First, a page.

I was just reading Will There be Condominiums in Data Space? by Bill Viola, first published in 1982.
The gist of the essay seems to be that there a multiple ways in which information may be structured and cross-indexed for future retrieval and use.
Viola provides a number of models and examples for information structures. I will refer to the ideas possibly conveyed by each model as a “meme,” using the term in the Richard Dawkins sense, where a discrete piece of information is the unit.
He cites an ethnomusicologist friend who studied Javanese gamelan music.
The performers could not play a piece from the middle because “the music was learned and conceived as a whole int the minds of the musicians.” They didn’t view it as work with a structure that could be dissected into parts like verse, chorus, coda, or phrase. This information model is one in which the meme is a whole indivisible piece of music. It has a beginning and end, and that is where it starts and finishes, respectively. It is impossible to enter from the middle.
Viola writes, “Poetry has always had a level that video or film cannot approach … : the existence of words on paper (how the poem looks, how the words are placed on the page, the gaps, the spacing, etc.). The whole poem is there before us, and, starting at the top of the page, we can see the end before we actually get there.”
This is a feature of all analog print and visual art rather than one of poetry. Multi-panel comics share the same traits. You are meant to read or see things in a particular order before you understand the content. With paintings, the process works the same way but it is also reversible–you usually see the whole before you see individual details. Writing is linear in that there is a planned route, whereas visual arts such as paintings, sculptures, comic illustrations, can be explored in a variety of ways. In this model, the meme has units (words) and sub-units (letters), and a prescribed order, but you can see all of it at once and start or stop from anywhere in the middle.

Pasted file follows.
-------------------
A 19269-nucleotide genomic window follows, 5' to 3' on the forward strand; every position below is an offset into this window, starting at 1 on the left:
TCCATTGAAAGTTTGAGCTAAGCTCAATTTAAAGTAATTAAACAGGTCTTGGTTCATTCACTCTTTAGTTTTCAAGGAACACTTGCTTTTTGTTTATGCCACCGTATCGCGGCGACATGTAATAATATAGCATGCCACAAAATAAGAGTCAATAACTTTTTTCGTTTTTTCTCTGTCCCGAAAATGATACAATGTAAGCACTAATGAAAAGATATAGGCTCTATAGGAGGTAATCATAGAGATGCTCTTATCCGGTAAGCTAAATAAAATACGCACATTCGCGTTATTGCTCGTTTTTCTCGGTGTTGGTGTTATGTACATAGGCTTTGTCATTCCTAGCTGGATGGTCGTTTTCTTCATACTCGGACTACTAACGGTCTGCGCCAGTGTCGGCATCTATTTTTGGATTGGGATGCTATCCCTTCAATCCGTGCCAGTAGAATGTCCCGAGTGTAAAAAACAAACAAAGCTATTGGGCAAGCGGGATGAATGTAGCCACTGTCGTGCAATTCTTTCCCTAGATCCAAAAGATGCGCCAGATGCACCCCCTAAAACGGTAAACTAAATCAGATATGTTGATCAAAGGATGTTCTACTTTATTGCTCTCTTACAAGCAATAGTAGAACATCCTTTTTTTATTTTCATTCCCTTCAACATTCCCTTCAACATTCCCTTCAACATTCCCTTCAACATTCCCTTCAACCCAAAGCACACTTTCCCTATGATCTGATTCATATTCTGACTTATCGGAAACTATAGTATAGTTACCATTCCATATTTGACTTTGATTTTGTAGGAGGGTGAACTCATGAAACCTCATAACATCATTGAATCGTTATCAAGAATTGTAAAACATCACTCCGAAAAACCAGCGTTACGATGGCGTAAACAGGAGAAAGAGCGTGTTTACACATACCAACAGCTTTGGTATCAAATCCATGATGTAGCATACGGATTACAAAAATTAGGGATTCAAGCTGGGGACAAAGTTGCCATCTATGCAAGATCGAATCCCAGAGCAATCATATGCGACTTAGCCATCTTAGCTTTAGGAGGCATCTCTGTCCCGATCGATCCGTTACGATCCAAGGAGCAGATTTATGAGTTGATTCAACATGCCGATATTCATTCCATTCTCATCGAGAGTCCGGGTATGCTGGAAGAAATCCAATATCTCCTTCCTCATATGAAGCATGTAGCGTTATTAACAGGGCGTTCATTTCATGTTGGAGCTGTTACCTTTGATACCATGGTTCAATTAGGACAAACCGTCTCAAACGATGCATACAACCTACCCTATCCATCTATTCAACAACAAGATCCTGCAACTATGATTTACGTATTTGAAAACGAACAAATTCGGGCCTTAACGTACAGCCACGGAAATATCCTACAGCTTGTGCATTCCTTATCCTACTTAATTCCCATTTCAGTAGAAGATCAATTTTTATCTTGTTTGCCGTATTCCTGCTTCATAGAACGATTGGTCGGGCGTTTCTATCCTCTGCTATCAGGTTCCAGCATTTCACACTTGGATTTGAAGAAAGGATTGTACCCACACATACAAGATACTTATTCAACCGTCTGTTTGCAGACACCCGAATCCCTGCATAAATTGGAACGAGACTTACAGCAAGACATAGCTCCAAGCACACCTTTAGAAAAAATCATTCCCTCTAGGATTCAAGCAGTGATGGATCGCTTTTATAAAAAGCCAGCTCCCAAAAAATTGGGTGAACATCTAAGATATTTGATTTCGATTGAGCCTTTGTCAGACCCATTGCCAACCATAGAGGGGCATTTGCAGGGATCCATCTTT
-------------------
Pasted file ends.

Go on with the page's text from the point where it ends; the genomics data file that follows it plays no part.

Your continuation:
“Word processors allow one to write out, correct, and rearrange the whole letter before typing it.” Typing and printing isn’t the hard part for me. I may not need white out or paper in the way that I did on typewriters I still have to decide what the content is going to be, and I have to refine it repeatedly. The ideas don’t exist in an organized structure before I write and edit them.
In this model, a meme can be edited. New information can be injected into the middle. Other parts can be deleted.
Viola then formally describes other models: the branching structure, the matrix structure, and the schizo structure, and he says that “it is clear how this can enhance our current educational system, freeing students from boring and incompetent teachers so they can proceed at their own pace through information which now contains movement, dynamic action, and sound in addition to written words.”
The lesson I take from this is not that movement, sound, and dynamic action are what have been missing from education, although that can be the case too. Using multiple formats can improve education because people respond differently to different types of media. Self-directed learning is where Viola really seems to have pointed this essay. Structuring information in ways in which students can explore and follow different threads that inspire their curiosity can enable rapid learning about novel subjects.